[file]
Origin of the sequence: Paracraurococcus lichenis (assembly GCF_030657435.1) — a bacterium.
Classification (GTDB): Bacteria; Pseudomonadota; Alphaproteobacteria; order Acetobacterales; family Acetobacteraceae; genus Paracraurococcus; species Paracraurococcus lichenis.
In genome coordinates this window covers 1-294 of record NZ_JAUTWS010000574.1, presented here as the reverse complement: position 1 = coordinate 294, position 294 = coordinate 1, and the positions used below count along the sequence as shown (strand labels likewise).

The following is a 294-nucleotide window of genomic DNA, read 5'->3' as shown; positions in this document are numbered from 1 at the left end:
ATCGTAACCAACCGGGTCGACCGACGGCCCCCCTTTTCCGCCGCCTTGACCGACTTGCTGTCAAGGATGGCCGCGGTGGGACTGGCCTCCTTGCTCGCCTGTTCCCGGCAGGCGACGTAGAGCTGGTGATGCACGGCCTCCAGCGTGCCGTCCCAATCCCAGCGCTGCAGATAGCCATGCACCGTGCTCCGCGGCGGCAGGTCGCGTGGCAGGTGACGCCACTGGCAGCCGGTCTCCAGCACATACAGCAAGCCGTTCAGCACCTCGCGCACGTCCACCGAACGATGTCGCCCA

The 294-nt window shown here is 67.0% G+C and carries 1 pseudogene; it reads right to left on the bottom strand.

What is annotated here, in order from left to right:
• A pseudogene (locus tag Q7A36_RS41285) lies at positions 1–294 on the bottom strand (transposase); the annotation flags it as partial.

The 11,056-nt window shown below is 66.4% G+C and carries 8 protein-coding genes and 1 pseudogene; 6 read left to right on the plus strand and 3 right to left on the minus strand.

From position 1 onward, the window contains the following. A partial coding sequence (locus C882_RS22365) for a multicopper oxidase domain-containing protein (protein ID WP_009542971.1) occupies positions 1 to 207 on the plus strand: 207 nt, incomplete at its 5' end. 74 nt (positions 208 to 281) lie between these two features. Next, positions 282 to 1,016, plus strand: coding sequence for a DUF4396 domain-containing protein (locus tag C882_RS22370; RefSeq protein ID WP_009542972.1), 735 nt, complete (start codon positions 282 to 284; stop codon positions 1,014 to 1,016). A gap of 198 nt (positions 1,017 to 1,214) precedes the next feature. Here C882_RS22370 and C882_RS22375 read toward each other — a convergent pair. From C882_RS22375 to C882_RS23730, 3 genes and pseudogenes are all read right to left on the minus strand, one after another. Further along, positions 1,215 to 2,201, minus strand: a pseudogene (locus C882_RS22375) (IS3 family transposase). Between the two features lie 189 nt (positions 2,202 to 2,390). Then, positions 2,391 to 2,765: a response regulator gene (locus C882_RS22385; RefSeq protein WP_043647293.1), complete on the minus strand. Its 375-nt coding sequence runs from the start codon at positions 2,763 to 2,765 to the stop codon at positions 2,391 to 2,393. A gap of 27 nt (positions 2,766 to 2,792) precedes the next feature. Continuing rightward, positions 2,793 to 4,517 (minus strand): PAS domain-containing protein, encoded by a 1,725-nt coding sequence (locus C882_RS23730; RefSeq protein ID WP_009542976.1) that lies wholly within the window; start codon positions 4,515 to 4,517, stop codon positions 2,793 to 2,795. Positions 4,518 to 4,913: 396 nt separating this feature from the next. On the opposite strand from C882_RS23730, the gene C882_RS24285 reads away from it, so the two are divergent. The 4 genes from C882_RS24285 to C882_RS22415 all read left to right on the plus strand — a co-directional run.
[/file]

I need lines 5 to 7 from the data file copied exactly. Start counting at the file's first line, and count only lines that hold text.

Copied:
ATCGTAACCAACCGGGTCGACCGACGGCCCCCCTTTTCCGCCGCCTTGACCGACTTGCTGTCAAGGATGGCCGCGGTGGGACTGGCCTCCTTGCTCGCCTGTTCCCGGCAGGCGACGTAGAGCTGGTGATGCACGGCCTCCAGCGTGCCGTCCCAATCCCAGCGCTGCAGATAGCCATGCACCGTGCTCCGCGGCGGCAGGTCGCGTGGCAGGTGACGCCACTGGCAGCCGGTCTCCAGCACATACAGCAAGCCGTTCAGCACCTCGCGCACGTCCACCGAACGATGTCGCCCA

The 294-nt window shown here is 67.0% G+C and carries 1 pseudogene; it reads right to left on the bottom strand.

What is annotated here, in order from left to right: